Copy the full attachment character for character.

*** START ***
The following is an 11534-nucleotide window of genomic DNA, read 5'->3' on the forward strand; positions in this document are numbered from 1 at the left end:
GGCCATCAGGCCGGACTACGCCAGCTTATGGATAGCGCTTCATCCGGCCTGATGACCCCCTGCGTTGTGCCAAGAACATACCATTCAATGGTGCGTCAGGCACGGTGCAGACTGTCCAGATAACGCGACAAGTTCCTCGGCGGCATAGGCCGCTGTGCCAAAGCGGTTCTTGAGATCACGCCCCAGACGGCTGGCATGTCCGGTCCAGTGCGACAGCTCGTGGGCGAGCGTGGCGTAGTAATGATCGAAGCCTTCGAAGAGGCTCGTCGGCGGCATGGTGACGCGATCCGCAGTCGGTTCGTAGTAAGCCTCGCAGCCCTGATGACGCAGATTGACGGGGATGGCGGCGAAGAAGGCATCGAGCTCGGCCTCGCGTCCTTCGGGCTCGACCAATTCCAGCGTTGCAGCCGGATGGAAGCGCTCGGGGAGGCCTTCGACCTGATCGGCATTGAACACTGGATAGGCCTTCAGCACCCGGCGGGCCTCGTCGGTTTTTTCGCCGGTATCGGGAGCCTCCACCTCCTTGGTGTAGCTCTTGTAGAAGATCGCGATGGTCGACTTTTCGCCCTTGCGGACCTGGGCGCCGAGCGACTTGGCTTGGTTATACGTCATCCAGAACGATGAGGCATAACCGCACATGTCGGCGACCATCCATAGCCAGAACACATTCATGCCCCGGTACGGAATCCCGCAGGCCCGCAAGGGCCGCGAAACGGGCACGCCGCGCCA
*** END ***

The following is an 11534-nucleotide window of genomic DNA, read 5'->3' on the forward strand; positions in this document are numbered from 1 at the left end:
GGCCATCAGGCCGGACTACGCCAGCTTATGGATAGCGCTTCATCCGGCCTGATGACCCCCTGCGTTGTGCCAAGAACATACCATTCAATGGTGCGTCAGGCACGGTGCAGACTGTCCAGATAACGCGACAAGTTCCTCGGCGGCATAGGCCGCTGTGCCAAAGCGGTTCTTGAGATCACGCCCCAGACGGCTGGCATGTCCGGTCCAGTGCGACAGCTCGTGGGCGAGCGTGGCGTAGTAATGATCGAAGCCTTCGAAGAGGCTCGTCGGCGGCATGGTGACGCGATCCGCAGTCGGTTCGTAGTAAGCCTCGCAGCCCTGATGACGCAGATTGACGGGGATGGCGGCGAAGAAGGCATCGAGCTCGGCCTCGCGTCCTTCGGGCTCGACCAATTCCAGCGTTGCAGCCGGATGGAAGCGCTCGGGGAGGCCTTCGACCTGATCGGCATTGAACACTGGATAGGCCTTCAGCACCCGGCGGGCCTCGTCGGTTTTTTCGCCGGTATCGGGAGCCTCCACCTCCTTGGTGTAGCTCTTGTAGAAGATCGCGATGGTCGACTTTTCGCCCTTGCGGACCTGGGCGCCGAGCGACTTGGCTTGGTTATACGTCATCCAGAACGATGAGGCATAACCGCACATGTCGGCGACCATCCATAGCCAGAACACATTCATGCCCCGGTACGGAATCCCGCAGGCCCGCAAGGGCCGCGAAACGGGCACGCCGCGCCA